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Returning Lost Objects

February 15, 2010 | by Rabbi Shraga Simmons

"Finders keepers, losers weepers" is not a Jewish concept.

"If you see another person's animal, you shall not hide from it; you must return it to the owner. If the owner is not known to you, then you should bring the object into your house, where it shall remain until the owner inquires after it, and you will return it to him. So shall you do for his donkey, his garment, or any lost article that you may find…" (Deut. 22:1-3)

"Returning lost objects" is one of the 613 mitzvot in the Torah. At the most basic level, this means that if we find a bundle of money lying in the street, we are required to seek out the owner and return it.

The Torah adds a deeper dimension: "You shall not hide yourself from it." This precludes the option of ignoring it and going along your merry way.

With lost objects, the key factor is "siman" – an identifying mark by which the true owner of the item can be determined.

What is an acceptable siman? Anything that is: 1) not standard for this type of item, and 2) only the owner is likely to know about. For example, if you find an umbrella with initials scratched on the handle, or an iPod with a blue ink stain, that is a siman. And that means you are obligated to try to find the owner and return it.

Sometimes, the precise location where the object was found can be considered a siman, if this is an atypical place for it to be. If the item appears to have been placed down intentionally, it should not be removed, as the owner is likely to return to look for it.

If an item is found in a public place without any siman, the finder may keep it.

Finding the Owner

Once you find an object, you’ll need to post signs in the area (or on Craigslist), and ask around for who may have lost such a thing. As an example, you would publicize: "Briefcase found on July 1st on Brookville Drive. To claim it, call 555-1234."

The key is to divulge enough information about the object so the owner will know it refers to him, but not too much information that someone could unscrupulously come and claim the object. Whoever calls to claim the briefcase would be required to give a “siman” – e.g. basic identifying marks like color, size, and perhaps some of the contents. In this way, we are certain that the object is properly returned.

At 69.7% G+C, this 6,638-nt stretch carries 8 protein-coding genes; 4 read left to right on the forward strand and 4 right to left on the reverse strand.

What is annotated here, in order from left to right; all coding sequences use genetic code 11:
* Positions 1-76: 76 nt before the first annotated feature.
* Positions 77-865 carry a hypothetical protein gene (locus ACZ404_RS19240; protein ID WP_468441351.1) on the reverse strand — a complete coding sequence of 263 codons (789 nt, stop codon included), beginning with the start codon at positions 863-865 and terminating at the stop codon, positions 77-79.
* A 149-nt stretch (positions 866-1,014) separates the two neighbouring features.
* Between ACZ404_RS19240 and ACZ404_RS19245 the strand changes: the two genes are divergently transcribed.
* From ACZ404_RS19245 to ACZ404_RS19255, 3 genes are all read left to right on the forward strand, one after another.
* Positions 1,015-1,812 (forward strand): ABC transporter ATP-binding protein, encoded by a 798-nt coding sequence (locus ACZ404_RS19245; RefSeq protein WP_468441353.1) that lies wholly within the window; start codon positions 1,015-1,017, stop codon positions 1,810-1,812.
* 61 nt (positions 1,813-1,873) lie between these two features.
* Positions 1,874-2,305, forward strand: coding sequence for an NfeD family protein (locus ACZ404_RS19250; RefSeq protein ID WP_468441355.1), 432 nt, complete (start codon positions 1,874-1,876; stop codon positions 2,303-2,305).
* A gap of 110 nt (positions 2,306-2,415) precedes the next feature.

In the interim, the item may not be used; it must be cared for and kept in a safe place. However, if it gets lost or stolen, the finder is exempt.

What happens if no one comes to claim the item? The Sages say that you must hold onto it “until Elijah the prophet comes” and identifies the rightful owner.

It is permitted to sell the object and put the money aside.

Of course, this can get very burdensome. So once it becomes evident that an item is not being claimed, it is permitted to sell it and put the money aside to be returned to the owner. In that case, the details of the item should be recorded, including the specifics of where and when it was found, and the amount of money for which it was sold.

The Talmud (Taanit 25a) tells the story of how chickens once strayed into the yard of Rabbi Chanina Ben Dosa. Rabbi Chanina thus became obligated to care for the chickens until their owner could be found. The chickens laid eggs which hatched into chicks -- and soon Rabbi Chanina's property was overrun with a whole flock of chickens! In order to consolidate, he traded all the chickens for a few goats.